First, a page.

Photo by Andree Brennan from Pexels
Quote discovered on NYT and USAToday bestselling author, Joan Reeves blog
The picture is where we used to live in Colorado. This is how it looked from November until April–snow coming down, snow stacked high. Winter would come and hold on for dear life, which is why this quote has always resonated with me.
Victor Marie Hugo was a French poet, novelist, and dramatist of the Romantic movement. He is considered one of the greatest and best-known French writers.
You might be familiar with his novels Les Misérables, 1862, and The Hunchback of Notre-Dame, 1831.
Roses in a heart shape, what could say love more? Nothing.
But the quote in the center seemed like an incomplete sentence to this old language arts teacher. Yes that dates me because who teaches language arts anymore. No one.
Anyway, I added Aristotle’s quote to make it more of a sentence.
We won’t discuss the missing capital letter at the start the sentence.
The Aristotle quote spoke to my writer’s heart. When you write a love story, you start with two very different souls and by the end they are bonded as one.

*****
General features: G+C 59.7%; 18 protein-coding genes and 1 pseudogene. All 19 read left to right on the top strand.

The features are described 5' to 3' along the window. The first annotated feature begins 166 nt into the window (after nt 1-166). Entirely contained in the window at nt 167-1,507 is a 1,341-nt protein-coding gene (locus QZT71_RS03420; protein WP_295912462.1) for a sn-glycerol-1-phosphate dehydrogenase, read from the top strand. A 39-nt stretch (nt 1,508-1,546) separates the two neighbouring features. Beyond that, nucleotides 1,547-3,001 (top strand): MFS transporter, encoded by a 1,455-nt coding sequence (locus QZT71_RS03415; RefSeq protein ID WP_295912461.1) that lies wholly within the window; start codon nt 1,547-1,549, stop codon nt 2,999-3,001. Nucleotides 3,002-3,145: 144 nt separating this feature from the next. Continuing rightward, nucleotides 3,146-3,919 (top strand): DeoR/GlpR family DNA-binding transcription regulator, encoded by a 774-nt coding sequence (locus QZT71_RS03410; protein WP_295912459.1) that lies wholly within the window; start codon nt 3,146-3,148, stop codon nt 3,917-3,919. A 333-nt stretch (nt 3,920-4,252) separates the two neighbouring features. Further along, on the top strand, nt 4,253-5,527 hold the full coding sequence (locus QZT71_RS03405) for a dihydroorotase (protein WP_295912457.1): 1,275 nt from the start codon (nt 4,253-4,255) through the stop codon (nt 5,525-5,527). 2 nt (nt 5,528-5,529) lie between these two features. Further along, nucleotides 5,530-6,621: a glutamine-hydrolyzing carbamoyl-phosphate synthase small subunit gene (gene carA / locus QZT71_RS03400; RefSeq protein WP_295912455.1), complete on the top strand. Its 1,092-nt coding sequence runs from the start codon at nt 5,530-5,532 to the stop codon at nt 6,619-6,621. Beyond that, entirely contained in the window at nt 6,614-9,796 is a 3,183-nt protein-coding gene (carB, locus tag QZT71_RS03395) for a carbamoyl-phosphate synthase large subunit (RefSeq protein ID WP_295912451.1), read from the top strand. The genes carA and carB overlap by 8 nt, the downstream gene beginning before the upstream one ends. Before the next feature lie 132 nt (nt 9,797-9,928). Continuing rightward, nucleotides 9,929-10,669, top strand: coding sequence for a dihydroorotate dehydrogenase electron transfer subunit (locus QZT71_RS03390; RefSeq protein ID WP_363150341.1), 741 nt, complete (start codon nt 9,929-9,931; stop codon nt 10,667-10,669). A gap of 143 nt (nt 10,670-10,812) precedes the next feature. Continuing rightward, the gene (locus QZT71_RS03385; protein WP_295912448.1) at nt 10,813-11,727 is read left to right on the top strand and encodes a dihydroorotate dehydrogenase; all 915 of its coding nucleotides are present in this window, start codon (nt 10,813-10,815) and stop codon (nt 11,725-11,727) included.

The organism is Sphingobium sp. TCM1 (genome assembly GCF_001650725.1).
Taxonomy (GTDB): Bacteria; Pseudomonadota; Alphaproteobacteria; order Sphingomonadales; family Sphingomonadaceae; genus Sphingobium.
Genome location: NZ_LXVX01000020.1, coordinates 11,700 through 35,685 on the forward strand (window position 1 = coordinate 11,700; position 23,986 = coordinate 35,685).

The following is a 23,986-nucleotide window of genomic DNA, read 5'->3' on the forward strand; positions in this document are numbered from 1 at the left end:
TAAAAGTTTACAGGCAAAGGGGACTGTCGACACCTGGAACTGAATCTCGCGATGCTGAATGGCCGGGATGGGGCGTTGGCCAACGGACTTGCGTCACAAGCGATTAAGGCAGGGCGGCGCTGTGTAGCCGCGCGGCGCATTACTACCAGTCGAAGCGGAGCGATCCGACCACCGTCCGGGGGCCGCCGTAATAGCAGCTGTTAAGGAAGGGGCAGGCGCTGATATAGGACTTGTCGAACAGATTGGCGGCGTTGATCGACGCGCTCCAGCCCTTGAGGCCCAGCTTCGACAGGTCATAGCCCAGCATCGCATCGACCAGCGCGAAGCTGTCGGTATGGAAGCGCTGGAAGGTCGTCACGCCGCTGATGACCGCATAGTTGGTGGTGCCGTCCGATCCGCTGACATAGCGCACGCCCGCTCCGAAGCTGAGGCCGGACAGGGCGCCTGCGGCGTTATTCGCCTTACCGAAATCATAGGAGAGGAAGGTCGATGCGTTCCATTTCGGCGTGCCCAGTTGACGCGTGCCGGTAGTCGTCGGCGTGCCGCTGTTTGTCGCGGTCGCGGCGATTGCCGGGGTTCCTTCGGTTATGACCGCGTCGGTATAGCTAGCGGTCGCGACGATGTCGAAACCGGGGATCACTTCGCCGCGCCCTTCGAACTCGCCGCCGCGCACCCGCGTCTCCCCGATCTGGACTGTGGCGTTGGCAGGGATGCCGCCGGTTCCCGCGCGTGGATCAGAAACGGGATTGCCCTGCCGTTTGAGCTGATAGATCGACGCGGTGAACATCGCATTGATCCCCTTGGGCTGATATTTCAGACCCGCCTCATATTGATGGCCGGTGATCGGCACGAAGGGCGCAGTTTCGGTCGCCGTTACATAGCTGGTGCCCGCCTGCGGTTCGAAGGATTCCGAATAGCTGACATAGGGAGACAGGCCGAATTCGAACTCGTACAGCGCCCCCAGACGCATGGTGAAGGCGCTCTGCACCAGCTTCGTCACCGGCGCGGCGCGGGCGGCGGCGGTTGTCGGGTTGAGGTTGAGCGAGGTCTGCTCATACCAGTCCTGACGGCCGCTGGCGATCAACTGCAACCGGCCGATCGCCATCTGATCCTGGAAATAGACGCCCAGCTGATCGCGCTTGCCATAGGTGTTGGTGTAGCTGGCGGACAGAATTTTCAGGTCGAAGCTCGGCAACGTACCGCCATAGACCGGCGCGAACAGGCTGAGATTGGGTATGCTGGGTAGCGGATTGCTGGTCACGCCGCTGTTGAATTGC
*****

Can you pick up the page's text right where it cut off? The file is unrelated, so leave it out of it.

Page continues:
That’s just a love story.
In February thoughts turn to love in a special way. Personally, I think love is meant to be shared year-round, but there is just something about this month that causes us to focus our thoughts on LOVE.
Years ago I created a series of graphics for my Wednesday blog quotes in February. This has been the most popular.
The full quote reads:
Love looks not with the eyes, but with the mind
And therefore is winged Cupid painted blind.
Nor hath love’s mind of any judgement taste;
Wings and no eyes figure unheedy haste.
And therefore is love said to be a child
Because in choice he is so oft beguiled.
Shakespeare’s words are said to explain Cupid:
I never paid much attention to Cupid until I read Shakespeare’s words. Now I see how Cupid symbolizes of love.
Researching quotes by MLK, Jr. I found this. There were so many it was truly hard to pick just one for Wednesday quotes.
This one reminded me of what I used to tell my school age kiddos…”I don’t expect you to have perfect grades. I do expect you to do your best.”
And, now as adults, they’re telling my grandkids the same thing.
There’s truth in Mr. King’s words. We just need to be the best we can be.
This meme was created by Edie Melson. She is a fellow member of American Christian Fiction Writers and an outstanding photographer, as you can see, and one of the most generous, loving individuals I know. She posts memes on her blog for others to share and use. This is one of my holiday favorites.
I’m not sure who the Charlotte Carpenter of the quote is. Sir Walter Scott’s wife and a UK singer came up with a Google search. I’m going with Charlotte Carpenter, wife of Sir Walter. What do you think?
Whichever one said it, it’s great advice for this time of year as we hustle and bustle shopping for the perfect gifts in anticipation of Christmas Day, don’t you think?